### Abstract:

The parallel implementation of a large number of functional units is necessary for
any industrial scale microfluidic process. The concept of a 'numbering up'
strategy where a single highly optimized functional unit that has a low individual
production is replicated a large number of times to create a device that has the
necessary output. Designing a system using this strategy assumes that the final
device will have the performance characteristics of the individual unit. In reality
there will be a distribution of operating conditions clustered around the set
point, and this will impact the performance of the overall device. The main
operating condition of the microfluidic device under consideration here is the
average
fluid velocity in each channel.
Most techniques that could measure the
fluid velocity in each channel require an
optical path to the measurement point. For a device with a large number of
channels, it is highly unlikely that every channel will be accessible for observation.
Even if they were, it would be extremely time consuming to measure each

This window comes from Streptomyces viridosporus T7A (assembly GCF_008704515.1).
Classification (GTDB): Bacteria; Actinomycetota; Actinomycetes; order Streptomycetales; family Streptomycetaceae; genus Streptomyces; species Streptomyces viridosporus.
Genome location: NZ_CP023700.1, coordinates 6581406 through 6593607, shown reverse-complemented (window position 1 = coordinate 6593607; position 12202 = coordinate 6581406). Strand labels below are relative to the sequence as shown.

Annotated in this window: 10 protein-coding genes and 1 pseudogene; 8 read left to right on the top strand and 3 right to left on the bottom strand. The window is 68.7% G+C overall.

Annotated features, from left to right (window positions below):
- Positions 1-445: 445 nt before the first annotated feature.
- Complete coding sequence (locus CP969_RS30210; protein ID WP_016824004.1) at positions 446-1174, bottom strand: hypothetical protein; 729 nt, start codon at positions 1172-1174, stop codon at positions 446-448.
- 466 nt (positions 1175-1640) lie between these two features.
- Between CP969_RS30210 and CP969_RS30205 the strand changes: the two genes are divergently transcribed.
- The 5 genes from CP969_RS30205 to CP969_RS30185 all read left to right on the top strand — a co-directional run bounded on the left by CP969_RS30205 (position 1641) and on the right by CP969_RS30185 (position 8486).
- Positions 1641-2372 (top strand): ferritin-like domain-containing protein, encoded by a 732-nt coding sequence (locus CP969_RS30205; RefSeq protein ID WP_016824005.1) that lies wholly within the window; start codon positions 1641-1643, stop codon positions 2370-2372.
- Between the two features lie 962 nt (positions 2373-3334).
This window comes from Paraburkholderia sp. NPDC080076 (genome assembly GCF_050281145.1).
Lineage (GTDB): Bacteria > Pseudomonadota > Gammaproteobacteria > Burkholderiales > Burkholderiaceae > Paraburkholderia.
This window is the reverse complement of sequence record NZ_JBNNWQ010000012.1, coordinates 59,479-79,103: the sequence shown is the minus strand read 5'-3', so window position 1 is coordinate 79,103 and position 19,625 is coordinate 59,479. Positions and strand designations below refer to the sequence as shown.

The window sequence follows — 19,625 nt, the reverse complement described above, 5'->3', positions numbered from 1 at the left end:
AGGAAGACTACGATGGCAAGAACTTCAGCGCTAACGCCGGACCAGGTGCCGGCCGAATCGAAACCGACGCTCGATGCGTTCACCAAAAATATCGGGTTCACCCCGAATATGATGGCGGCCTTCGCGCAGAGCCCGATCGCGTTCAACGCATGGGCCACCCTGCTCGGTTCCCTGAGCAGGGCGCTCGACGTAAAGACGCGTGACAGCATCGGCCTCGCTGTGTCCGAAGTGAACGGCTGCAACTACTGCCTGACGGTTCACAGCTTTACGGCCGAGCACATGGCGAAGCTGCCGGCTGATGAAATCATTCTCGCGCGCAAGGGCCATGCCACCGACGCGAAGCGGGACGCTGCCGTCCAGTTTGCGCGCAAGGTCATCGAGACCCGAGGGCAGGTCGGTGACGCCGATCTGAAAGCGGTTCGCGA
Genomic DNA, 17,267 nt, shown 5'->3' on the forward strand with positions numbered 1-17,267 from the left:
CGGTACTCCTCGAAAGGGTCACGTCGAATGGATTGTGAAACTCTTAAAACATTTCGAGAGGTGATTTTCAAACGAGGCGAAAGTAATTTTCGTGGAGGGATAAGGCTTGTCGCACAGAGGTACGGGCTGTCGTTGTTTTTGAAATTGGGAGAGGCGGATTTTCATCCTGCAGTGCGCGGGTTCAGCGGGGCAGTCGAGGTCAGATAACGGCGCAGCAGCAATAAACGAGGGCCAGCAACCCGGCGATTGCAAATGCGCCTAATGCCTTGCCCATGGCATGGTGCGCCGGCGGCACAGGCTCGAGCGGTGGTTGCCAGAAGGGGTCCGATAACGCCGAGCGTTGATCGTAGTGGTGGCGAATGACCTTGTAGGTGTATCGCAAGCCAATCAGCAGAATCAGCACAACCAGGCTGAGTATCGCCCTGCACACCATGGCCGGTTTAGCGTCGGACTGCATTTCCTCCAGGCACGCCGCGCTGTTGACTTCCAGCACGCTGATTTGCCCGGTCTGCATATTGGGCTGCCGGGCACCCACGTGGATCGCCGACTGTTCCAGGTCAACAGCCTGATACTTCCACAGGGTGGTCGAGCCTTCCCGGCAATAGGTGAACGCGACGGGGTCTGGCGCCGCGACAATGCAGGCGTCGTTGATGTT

channel individually. Another approach would be to use an impulse response test
to infer the velocity distribution; if an adequately narrow input pulse would yield
a output pulse that would be a reasonable approximation of the system response
function. In the case at hand, the input pulse is too broad to be able to directly
infer the velocity distribution from the output pulse. A numerical deconvolution
technique was applied to the data to be able to effectively remove the error
associated with the input pulse. For sufficiently accurate impulse response data,
this method would yield an accurate estimate of the system response function.
Once an estimate of the velocity distribution is known, a method for inferring the
performance impact is needed. Two approaches were used: 1. A stochastic
simulation that directly generates possible device internal states and then
calculates the performance; and 2. A theoretical approach based on the
performance surface and and assumed velocity distribution form. Both methods
require knowledge of the performance surface of an individual channel with
respect to the local velocity. To generate this surface a finite volume was
developed in FORTRAN that directly simulates a single microchannel pair. The
stochastic model predicted a negative performance impact with increasing
velocity distribution variance. A theoretical model was developed that calculates
the difference between the real and ideal case using the covariance matrix and
Hessian as well as provides a framework for predicting the sign of the deviation in
advance.